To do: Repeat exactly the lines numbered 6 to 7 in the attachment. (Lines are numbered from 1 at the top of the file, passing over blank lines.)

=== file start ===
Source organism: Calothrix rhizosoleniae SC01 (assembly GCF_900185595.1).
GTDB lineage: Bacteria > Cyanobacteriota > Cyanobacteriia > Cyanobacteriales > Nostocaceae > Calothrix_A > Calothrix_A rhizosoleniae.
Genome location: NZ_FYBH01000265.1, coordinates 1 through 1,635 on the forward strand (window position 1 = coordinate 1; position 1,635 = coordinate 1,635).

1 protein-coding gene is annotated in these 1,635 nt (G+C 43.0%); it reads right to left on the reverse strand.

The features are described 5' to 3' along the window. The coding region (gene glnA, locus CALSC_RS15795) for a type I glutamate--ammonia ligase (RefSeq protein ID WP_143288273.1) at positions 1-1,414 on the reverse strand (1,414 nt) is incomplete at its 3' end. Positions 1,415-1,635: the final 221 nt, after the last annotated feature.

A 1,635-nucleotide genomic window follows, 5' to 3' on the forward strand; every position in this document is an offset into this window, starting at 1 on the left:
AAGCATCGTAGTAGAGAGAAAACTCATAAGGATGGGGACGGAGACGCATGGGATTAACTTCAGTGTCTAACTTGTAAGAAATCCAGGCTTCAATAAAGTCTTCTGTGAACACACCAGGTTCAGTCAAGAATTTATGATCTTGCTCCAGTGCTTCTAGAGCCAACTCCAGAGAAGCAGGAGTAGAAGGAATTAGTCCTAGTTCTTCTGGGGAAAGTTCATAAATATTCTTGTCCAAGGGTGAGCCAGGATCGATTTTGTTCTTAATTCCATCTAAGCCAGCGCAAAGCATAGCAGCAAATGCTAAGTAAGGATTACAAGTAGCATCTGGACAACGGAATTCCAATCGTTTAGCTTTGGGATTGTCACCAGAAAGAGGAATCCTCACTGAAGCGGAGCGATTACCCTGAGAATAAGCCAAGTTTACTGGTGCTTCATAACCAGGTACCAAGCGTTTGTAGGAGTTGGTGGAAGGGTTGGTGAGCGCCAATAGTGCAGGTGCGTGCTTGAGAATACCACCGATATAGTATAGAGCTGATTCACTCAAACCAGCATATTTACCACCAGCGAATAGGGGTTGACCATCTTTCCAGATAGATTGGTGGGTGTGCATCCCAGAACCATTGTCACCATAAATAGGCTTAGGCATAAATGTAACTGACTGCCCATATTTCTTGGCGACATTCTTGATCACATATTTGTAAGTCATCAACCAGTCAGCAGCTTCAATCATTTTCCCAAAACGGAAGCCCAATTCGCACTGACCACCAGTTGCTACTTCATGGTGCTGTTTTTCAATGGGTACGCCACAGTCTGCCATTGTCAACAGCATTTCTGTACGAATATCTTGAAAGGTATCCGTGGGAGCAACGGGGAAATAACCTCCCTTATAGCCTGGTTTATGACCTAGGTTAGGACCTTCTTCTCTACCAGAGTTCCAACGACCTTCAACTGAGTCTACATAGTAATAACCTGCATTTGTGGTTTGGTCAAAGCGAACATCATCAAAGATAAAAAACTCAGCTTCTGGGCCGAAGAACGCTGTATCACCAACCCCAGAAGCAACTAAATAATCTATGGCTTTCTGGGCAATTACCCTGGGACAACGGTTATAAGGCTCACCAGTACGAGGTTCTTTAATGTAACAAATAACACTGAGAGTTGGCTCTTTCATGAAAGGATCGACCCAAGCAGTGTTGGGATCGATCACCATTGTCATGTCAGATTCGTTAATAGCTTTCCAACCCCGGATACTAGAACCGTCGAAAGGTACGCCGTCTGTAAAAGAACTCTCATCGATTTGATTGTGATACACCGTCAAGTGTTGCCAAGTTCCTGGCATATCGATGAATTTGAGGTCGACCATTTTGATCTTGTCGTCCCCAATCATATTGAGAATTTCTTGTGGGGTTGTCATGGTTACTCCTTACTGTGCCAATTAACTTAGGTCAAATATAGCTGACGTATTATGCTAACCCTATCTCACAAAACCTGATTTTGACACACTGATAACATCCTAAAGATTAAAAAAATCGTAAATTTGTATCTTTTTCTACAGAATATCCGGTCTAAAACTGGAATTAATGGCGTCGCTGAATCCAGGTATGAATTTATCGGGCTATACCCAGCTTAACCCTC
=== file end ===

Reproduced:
A 1,635-nucleotide genomic window follows, 5' to 3' on the forward strand; every position in this document is an offset into this window, starting at 1 on the left:
AAGCATCGTAGTAGAGAGAAAACTCATAAGGATGGGGACGGAGACGCATGGGATTAACTTCAGTGTCTAACTTGTAAGAAATCCAGGCTTCAATAAAGTCTTCTGTGAACACACCAGGTTCAGTCAAGAATTTATGATCTTGCTCCAGTGCTTCTAGAGCCAACTCCAGAGAAGCAGGAGTAGAAGGAATTAGTCCTAGTTCTTCTGGGGAAAGTTCATAAATATTCTTGTCCAAGGGTGAGCCAGGATCGATTTTGTTCTTAATTCCATCTAAGCCAGCGCAAAGCATAGCAGCAAATGCTAAGTAAGGATTACAAGTAGCATCTGGACAACGGAATTCCAATCGTTTAGCTTTGGGATTGTCACCAGAAAGAGGAATCCTCACTGAAGCGGAGCGATTACCCTGAGAATAAGCCAAGTTTACTGGTGCTTCATAACCAGGTACCAAGCGTTTGTAGGAGTTGGTGGAAGGGTTGGTGAGCGCCAATAGTGCAGGTGCGTGCTTGAGAATACCACCGATATAGTATAGAGCTGATTCACTCAAACCAGCATATTTACCACCAGCGAATAGGGGTTGACCATCTTTCCAGATAGATTGGTGGGTGTGCATCCCAGAACCATTGTCACCATAAATAGGCTTAGGCATAAATGTAACTGACTGCCCATATTTCTTGGCGACATTCTTGATCACATATTTGTAAGTCATCAACCAGTCAGCAGCTTCAATCATTTTCCCAAAACGGAAGCCCAATTCGCACTGACCACCAGTTGCTACTTCATGGTGCTGTTTTTCAATGGGTACGCCACAGTCTGCCATTGTCAACAGCATTTCTGTACGAATATCTTGAAAGGTATCCGTGGGAGCAACGGGGAAATAACCTCCCTTATAGCCTGGTTTATGACCTAGGTTAGGACCTTCTTCTCTACCAGAGTTCCAACGACCTTCAACTGAGTCTACATAGTAATAACCTGCATTTGTGGTTTGGTCAAAGCGAACATCATCAAAGATAAAAAACTCAGCTTCTGGGCCGAAGAACGCTGTATCACCAACCCCAGAAGCAACTAAATAATCTATGGCTTTCTGGGCAATTACCCTGGGACAACGGTTATAAGGCTCACCAGTACGAGGTTCTTTAATGTAACAAATAACACTGAGAGTTGGCTCTTTCATGAAAGGATCGACCCAAGCAGTGTTGGGATCGATCACCATTGTCATGTCAGATTCGTTAATAGCTTTCCAACCCCGGATACTAGAACCGTCGAAAGGTACGCCGTCTGTAAAAGAACTCTCATCGATTTGATTGTGATACACCGTCAAGTGTTGCCAAGTTCCTGGCATATCGATGAATTTGAGGTCGACCATTTTGATCTTGTCGTCCCCAATCATATTGAGAATTTCTTGTGGGGTTGTCATGGTTACTCCTTACTGTGCCAATTAACTTAGGTCAAATATAGCTGACGTATTATGCTAACCCTATCTCACAAAACCTGATTTTGACACACTGATAACATCCTAAAGATTAAAAAAATCGTAAATTTGTATCTTTTTCTACAGAATATCCGGTCTAAAACTGGAATTAATGGCGTCGCTGAATCCAGGTATGAATTTATCGGGCTATACCCAGCTTAACCCTC